Carolyn Rhodes

Carolyn Rhodes Teaching an Honors Class, circa 1980-1989

Carolyn Rhodes (1925-2019) was a professor in the Department of English at Old Dominion University (ODU) from 1965 to 1990.

Early Life

Born Carolyn Hodgson on May 16, 1925, in Birmingham, Alabama, only child of Lester Hodgson and Dolly G. Hodgson, Dr. Rhodes spent her childhood between Alabama and New York City.

Carolyn went on to earn Bachelor of Arts degrees in Psychology and English from the University of Alabama and a Master of Arts degree in Psychology from Columbia University. After the death of her first husband, Dr. Rhodes returned to graduate school, earning both a Master of Arts degree and a Ph.D. in English from the University of Kentucky (1965). During these years, Carolyn was recipient of the Higgins Teaching Fellowship for nine semesters, and she also worked at the Veterans Administration in Lexington, Kentucky, administering psychometric tests, as an Editorial Assistant for Railway Age Magazine, and as an Instructor of English Language Orientation for Indonesian students.

Old Dominion University Service

After receiving her Ph.D., Dr. Rhodes began as an Assistant Professor at ODU in 1965, was promoted to Associate Professor in 1969, and was named a Professor of English in 1978. Her teaching and research interests included American fiction, women writers, American feminism, and science fiction.  Among the highlights of Carolyn’s distinguished career at ODU were being selected as a Fulbright Lecturer in American Literature at Babes-Bolyai University in Romania (1982-83) and as a Fulbright Lecturer in American Literature at Peking University, Beijing, People’s Republic of China. She also co-founded the vibrant and powerful University Women’s Caucus, which recognized her “as the person making the greatest contribution to advancing the status of women at Old Dominion University during the first decade of the Caucus, 1973-1983.”  She served as Principal Investigator for the Women’s Studies Pilot Grant funded by the National Endowment of the Humanities (1977-78), which established the Women’s Studies Program at Old Dominion University as the first in the Commonwealth of Virginia.  She also was a co-founder of the Friends of Women’s Studies, established in 1985, and was instrumental in establishing the Women’s Center in 1976.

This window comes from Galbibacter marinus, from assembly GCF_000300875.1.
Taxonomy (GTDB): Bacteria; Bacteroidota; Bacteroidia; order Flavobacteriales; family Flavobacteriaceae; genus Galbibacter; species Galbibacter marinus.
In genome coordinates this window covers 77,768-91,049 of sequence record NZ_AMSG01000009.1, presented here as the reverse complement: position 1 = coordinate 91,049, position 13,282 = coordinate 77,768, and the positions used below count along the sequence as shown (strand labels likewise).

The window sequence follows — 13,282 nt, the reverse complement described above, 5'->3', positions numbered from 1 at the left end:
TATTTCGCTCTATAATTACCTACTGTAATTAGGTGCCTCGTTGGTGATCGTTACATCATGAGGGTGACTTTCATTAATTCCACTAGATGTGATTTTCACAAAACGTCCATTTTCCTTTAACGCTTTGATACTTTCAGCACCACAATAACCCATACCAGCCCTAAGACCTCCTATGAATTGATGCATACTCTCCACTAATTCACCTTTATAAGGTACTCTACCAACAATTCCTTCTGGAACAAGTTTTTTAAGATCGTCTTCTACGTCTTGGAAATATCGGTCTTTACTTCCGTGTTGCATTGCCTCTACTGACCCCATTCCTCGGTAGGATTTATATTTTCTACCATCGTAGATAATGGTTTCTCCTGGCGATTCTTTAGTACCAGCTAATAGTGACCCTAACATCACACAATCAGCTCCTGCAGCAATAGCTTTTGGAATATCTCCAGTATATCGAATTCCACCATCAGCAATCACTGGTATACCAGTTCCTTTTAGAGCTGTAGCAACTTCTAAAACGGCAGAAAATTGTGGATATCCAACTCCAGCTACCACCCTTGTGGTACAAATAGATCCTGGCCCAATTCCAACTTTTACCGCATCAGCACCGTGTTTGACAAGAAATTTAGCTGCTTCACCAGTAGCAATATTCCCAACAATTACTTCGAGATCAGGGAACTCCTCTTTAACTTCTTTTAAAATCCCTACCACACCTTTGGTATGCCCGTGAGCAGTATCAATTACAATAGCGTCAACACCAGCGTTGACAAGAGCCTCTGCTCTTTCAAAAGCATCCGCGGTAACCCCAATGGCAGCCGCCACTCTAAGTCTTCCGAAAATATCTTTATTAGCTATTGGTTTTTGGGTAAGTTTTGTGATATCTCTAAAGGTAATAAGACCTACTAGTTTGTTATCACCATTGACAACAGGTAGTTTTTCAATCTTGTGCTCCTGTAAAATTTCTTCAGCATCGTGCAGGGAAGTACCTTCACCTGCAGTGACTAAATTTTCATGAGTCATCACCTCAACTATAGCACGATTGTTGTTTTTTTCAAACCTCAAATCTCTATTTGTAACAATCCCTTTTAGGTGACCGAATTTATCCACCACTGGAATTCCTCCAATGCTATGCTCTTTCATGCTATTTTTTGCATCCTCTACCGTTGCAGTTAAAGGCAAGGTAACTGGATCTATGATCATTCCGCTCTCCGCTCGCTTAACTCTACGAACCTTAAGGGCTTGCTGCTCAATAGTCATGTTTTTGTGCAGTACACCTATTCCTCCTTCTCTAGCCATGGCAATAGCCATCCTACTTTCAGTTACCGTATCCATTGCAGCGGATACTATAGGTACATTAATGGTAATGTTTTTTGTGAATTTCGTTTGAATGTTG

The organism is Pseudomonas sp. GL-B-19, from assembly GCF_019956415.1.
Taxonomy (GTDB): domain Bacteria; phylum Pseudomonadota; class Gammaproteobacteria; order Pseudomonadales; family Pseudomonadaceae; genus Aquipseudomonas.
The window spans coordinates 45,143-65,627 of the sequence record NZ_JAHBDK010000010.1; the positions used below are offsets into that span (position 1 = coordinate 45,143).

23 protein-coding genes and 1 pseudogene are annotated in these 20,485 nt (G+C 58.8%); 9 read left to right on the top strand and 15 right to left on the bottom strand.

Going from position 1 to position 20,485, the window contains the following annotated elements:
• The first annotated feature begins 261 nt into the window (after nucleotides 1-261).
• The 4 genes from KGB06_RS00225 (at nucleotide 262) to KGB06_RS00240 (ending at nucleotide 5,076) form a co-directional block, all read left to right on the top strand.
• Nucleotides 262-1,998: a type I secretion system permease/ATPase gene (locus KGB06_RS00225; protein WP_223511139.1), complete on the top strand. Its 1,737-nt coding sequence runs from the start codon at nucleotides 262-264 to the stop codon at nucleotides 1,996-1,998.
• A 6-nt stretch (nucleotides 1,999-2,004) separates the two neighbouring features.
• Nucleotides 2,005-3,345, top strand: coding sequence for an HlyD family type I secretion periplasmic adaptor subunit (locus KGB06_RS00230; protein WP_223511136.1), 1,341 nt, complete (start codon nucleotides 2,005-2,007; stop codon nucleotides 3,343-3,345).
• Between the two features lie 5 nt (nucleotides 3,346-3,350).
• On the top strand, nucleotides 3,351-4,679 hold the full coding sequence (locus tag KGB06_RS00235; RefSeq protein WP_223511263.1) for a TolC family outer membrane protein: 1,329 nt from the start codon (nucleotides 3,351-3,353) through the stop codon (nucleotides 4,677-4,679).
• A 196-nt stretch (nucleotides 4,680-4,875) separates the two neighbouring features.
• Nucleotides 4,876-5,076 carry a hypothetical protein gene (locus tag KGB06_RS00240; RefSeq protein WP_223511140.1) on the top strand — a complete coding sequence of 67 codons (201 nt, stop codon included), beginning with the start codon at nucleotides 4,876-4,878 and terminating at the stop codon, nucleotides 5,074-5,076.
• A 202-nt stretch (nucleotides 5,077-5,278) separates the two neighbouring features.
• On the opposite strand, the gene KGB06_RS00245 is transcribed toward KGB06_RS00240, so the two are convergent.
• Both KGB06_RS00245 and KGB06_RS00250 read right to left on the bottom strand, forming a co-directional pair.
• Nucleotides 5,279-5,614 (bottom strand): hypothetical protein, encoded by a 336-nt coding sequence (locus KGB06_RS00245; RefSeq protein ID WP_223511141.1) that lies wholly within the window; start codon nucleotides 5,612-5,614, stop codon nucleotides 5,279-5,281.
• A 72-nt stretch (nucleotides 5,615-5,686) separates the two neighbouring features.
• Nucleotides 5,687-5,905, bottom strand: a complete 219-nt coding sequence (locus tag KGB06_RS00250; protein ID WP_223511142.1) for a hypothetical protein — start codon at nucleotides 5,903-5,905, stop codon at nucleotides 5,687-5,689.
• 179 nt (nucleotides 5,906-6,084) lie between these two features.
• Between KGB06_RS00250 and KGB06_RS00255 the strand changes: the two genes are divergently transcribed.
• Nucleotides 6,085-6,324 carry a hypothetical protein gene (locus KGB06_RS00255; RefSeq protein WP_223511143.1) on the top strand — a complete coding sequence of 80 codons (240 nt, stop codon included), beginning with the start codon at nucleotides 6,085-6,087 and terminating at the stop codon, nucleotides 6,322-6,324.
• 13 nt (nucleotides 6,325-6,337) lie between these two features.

In addition, Carolyn Rhodes was co-founder of the Feminist Education Trust Fund at ODU, for which she was Trustee 1978-1981, and she served as the president of the Women’s Caucus of the South Atlantic Modern Language Association, 1975-76.  She received numerous additional honors, including recognition as a Woman of Distinction by the YWCA of Southampton Roads, being named “Teacher of the Year” by Delta Sigma Lambda, a sorority for returning women students ages 25 and older, and election to lifetime membership by the Kentucky Psychological Association.

Personal Activities

Avid birdwatchers, Carolyn and Ernie Rhodes traversed the globe, hiking in rain forests and exploring every continent except Antarctica.  A kind, charismatic and open-minded intellectual, Carolyn also maintained a lively social life, hosting wonderful parties and cultivating countless rich friendships with former colleagues, students, book club members, and feminist friends of all ages.  She was an invaluable mentor and editor whose contributions have been widely acknowledged and who will be deeply missed.

Resources

  1. Carolyn Rhodes Papers, Special Collections and University Archives, Patricia W. and J. Douglas Perry Library, Old Dominion University Libraries, Norfolk, VA 23529.
  2. ODU Photographic Collection, ODU Libraries Digital Collections, contains photographs of Carolyn Rhodes.
  3. Oral History Interview with Carolyn Rhodes, ODU Libraries Digital Collections.
  4. Women at ODU: Builders of Communities and Dreams, ODU Digital Exhibits contains information about the history of women at ODU including information on Carolyn Rhodes’ contributions.

References

  1. ODU’s Feminist Legacy, Friends of Women’s Studies Newsletter, 2019 March 28.
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